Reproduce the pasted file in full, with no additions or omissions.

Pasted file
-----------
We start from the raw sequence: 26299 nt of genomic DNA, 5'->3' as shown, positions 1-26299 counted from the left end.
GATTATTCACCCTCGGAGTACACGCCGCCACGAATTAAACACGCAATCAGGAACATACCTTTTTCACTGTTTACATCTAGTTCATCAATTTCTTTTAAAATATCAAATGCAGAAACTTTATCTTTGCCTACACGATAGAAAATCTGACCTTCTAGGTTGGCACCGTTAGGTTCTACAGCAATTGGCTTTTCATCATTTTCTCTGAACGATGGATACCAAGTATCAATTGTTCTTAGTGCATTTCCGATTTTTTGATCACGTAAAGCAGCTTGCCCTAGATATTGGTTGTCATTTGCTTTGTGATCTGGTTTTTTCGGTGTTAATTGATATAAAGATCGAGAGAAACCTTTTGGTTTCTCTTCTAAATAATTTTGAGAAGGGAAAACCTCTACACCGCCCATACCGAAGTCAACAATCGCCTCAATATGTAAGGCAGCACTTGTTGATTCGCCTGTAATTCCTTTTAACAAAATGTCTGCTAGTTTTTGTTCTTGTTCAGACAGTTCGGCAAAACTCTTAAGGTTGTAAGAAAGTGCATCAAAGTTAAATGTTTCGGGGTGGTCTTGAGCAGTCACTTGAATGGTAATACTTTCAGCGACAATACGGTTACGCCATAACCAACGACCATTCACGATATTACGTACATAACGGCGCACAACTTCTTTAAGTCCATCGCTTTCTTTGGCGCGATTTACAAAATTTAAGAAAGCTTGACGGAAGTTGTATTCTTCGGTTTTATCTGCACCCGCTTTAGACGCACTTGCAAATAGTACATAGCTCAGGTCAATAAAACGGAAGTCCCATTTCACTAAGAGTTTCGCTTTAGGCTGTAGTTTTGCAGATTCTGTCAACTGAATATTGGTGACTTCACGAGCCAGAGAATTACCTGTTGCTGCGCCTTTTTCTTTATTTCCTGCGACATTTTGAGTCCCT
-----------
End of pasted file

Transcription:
We start from the raw sequence: 26299 nt of genomic DNA, 5'->3' as shown, positions 1-26299 counted from the left end.
GATTATTCACCCTCGGAGTACACGCCGCCACGAATTAAACACGCAATCAGGAACATACCTTTTTCACTGTTTACATCTAGTTCATCAATTTCTTTTAAAATATCAAATGCAGAAACTTTATCTTTGCCTACACGATAGAAAATCTGACCTTCTAGGTTGGCACCGTTAGGTTCTACAGCAATTGGCTTTTCATCATTTTCTCTGAACGATGGATACCAAGTATCAATTGTTCTTAGTGCATTTCCGATTTTTTGATCACGTAAAGCAGCTTGCCCTAGATATTGGTTGTCATTTGCTTTGTGATCTGGTTTTTTCGGTGTTAATTGATATAAAGATCGAGAGAAACCTTTTGGTTTCTCTTCTAAATAATTTTGAGAAGGGAAAACCTCTACACCGCCCATACCGAAGTCAACAATCGCCTCAATATGTAAGGCAGCACTTGTTGATTCGCCTGTAATTCCTTTTAACAAAATGTCTGCTAGTTTTTGTTCTTGTTCAGACAGTTCGGCAAAACTCTTAAGGTTGTAAGAAAGTGCATCAAAGTTAAATGTTTCGGGGTGGTCTTGAGCAGTCACTTGAATGGTAATACTTTCAGCGACAATACGGTTACGCCATAACCAACGACCATTCACGATATTACGTACATAACGGCGCACAACTTCTTTAAGTCCATCGCTTTCTTTGGCGCGATTTACAAAATTTAAGAAAGCTTGACGGAAGTTGTATTCTTCGGTTTTATCTGCACCCGCTTTAGACGCACTTGCAAATAGTACATAGCTCAGGTCAATAAAACGGAAGTCCCATTTCACTAAGAGTTTCGCTTTAGGCTGTAGTTTTGCAGATTCTGTCAACTGAATATTGGTGACTTCACGAGCCAGAGAATTACCTGTTGCTGCGCCTTTTTCTTTATTTCCTGCGACATTTTGAGTCCCT